Why Fidel? Why not Lula instead?

Friends are asking why I follow Fidel Castro's blog so faithfully and why people like Oliver Stone are giving the likes of Hugo Chavez any benefit of doubt. Why not Lula da Silva instead, the remarkable President of Brazil?

That is a legitimate question, more subtle than we think.

Is my harping on Fidel naïve or ignorant of reality under that controversial regime?

I certainly hope not. For those who might not know, I speak Spanish fluently and the perspective of Cuba in this blog is based on pretty close interest since 1962.

I am not oblivious to the fact that a significant minority, perhaps even a majority of Cubans are keen for domestic change. The same old faces and political leadership can seem pretty dreary to us after as little as eight or ten years, let alone after 51 years, which is the case in Cuba.

What I still find fascinating in the midst of this disquiet, however, is how insightful old people can become when they no longer need to embellish the truth for tactical effect. They begin to tell it as it is. That is what I am hearing from friends in Cuba who are old enough to remember life before the revolution, some who have supported the revolution, grown fed up with it at times, but still see powerful and truthful elements in its rationale.

Now even Fidel has begun to comment more philosophically on foreign policy at least. Few of us ever expected him to soften because he has been so stridently defensive about his domestic record over the years, but he is surprising us recently with some pretty pithy cracks about his own political naïveté, especially as a proxy during the Cold War.

I think his speech to the National Assembly on August 7th should be taken in that context, as one more in a sequence of recent blogs he's written that differ substantively from anything prior.

The speech was framed as a direct plea to President Obama to deviate from standard military dogma on nuclear confrontation, especially when married to the Bush-Cheney approach to pre-emptive intervention. Fidel pleaded with Obama to explore alternative scenarios that include more third-world and southern hemispheric perspectives.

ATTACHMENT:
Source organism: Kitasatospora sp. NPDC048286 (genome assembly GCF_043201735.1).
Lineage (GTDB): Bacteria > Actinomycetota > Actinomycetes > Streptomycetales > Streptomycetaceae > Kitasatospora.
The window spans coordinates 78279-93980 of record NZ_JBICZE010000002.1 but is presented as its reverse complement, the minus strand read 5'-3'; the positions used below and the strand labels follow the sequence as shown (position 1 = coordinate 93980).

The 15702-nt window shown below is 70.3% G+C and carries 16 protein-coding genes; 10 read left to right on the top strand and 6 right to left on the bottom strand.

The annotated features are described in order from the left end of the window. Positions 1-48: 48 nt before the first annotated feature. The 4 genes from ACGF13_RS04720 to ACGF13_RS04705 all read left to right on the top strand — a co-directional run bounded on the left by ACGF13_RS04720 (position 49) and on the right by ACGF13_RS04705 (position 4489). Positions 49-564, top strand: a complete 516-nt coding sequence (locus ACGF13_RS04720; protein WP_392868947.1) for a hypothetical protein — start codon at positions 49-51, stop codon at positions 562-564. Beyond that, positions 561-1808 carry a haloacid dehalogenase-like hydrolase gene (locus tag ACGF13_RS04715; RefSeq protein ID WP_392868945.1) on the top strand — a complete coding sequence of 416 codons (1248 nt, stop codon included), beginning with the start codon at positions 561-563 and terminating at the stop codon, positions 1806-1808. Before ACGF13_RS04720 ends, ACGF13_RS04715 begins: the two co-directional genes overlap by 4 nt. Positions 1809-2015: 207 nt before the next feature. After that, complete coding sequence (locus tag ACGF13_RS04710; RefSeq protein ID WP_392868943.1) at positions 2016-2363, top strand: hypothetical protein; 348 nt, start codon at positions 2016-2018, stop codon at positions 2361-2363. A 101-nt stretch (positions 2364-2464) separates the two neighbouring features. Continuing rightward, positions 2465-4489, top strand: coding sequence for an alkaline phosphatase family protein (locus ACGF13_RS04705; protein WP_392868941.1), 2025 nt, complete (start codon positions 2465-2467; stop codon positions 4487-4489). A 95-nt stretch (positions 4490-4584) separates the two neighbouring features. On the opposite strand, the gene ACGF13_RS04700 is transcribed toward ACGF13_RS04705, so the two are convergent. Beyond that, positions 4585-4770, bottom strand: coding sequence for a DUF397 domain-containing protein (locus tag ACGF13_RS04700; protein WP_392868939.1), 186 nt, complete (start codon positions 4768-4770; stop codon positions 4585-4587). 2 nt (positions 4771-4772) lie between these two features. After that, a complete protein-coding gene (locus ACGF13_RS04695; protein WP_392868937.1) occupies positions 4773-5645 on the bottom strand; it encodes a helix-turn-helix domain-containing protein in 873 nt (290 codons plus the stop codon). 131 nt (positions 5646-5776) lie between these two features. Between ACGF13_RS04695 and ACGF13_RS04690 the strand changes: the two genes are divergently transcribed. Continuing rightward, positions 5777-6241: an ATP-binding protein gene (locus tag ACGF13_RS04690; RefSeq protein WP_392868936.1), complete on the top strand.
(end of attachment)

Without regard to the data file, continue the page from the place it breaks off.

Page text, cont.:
What seems sincere in Castro these days is his placing such pleas in a context of environmental and historical concern typical of someone who is now looking beyond the immediate, someone considering longer term human and planetary considerations. He is indeed sounding more like an old warrior digging deeper into even his own motives and earlier justifications for the preemptiove use of force.

In a somewhat ironic twist, I think he has been influenced as much by the likes of Lula da Silva and other modern southern leaders as he might have once inspired them.

A whole new generation of leaders has emerged in the southern hemisphere and in parts of Asia that the industrial empire and media have yet to understand and that emerging alternate information channels such as Al Jazeera English and Internet social media are now by-passing.

Yes, Obama recognizes the inherent danger of so many nuclear weapons and he has made efforts to reduce that arsenal. But his most ardent supporters are concerned by the apparent impact on him of the remorseless daily briefings from a Defence establishment permeated by precedent, wealthy vested interests and, most of all, deep secrecy camouflaged from civilian oversight.

Hence the drama over the recent WikiLeaks documents.

The reason WikiLeaks so easily fought off ferocious accusations of betrayal and troop endangerment last week is the sinister and cynical disregard for the truth to which the world grew accustomed during the Nixon and Cheney dynasties in foreign policy. Truth be known, the deception has been pervasive in all imperial regimes and we goof badly by dismissing such allegations as mere neo-con ranting or off-beat whacko conspiracy theory. A case could be made that only Eisenhower and Carter were honest American brokers in the last century

Careful semantic, syntactic and logical analysis of the utterances of our current crop of leaders and their legions of lobbyist sponsors would expose an immense subconscious maze of pre-supposition and deception to which we, the consumers of that propaganda seem oblivious.

That stupor is the cause of my increasignly strident diatribe against our press and commercial massmedia. If this blog has any dominant obsession, it is that our paid language professionals are failing utterly in their duty to expose the underlying presumptions and breaches of logic in the public and democratic dialogue.

The challenge for me in this blog, now that I've identified that as a scope and theme even when I no longer have such an easy target as Lou Dobbs to pick on, is to gradually morph from merely saying the media are perverting democratic dialogue to explicitely demonstrating how they do it.

That is what I aspire to over the next two to three years, drawing examples from local, national and international reportage.

In the interim, placing the contemporary speeches of Fidel Castro side-by-side with those of other world leaders is not a bad place to start given the themes Fidel has decided to highlight in his 'legacy' years.

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